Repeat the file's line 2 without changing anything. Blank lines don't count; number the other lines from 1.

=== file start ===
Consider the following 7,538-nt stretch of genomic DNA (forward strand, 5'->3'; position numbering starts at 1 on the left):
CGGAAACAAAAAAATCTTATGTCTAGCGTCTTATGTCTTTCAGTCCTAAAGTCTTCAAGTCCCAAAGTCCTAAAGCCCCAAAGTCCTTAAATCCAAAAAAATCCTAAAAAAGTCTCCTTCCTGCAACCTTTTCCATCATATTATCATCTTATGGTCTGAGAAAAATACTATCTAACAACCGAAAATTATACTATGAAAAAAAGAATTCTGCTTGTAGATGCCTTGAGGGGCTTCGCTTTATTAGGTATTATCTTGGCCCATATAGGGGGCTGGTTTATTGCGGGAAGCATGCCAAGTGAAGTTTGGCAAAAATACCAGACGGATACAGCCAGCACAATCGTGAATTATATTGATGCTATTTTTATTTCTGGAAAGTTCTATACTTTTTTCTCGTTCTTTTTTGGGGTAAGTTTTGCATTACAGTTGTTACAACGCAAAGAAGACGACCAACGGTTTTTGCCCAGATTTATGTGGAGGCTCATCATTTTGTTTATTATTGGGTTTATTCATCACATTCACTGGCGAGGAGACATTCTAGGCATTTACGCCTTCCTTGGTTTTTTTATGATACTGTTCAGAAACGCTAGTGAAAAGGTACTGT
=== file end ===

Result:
CGGAAACAAAAAAATCTTATGTCTAGCGTCTTATGTCTTTCAGTCCTAAAGTCTTCAAGTCCCAAAGTCCTAAAGCCCCAAAGTCCTTAAATCCAAAAAAATCCTAAAAAAGTCTCCTTCCTGCAACCTTTTCCATCATATTATCATCTTATGGTCTGAGAAAAATACTATCTAACAACCGAAAATTATACTATGAAAAAAAGAATTCTGCTTGTAGATGCCTTGAGGGGCTTCGCTTTATTAGGTATTATCTTGGCCCATATAGGGGGCTGGTTTATTGCGGGAAGCATGCCAAGTGAAGTTTGGCAAAAATACCAGACGGATACAGCCAGCACAATCGTGAATTATATTGATGCTATTTTTATTTCTGGAAAGTTCTATACTTTTTTCTCGTTCTTTTTTGGGGTAAGTTTTGCATTACAGTTGTTACAACGCAAAGAAGACGACCAACGGTTTTTGCCCAGATTTATGTGGAGGCTCATCATTTTGTTTATTATTGGGTTTATTCATCACATTCACTGGCGAGGAGACATTCTAGGCATTTACGCCTTCCTTGGTTTTTTTATGATACTGTTCAGAAACGCTAGTGAAAAGGTACTGT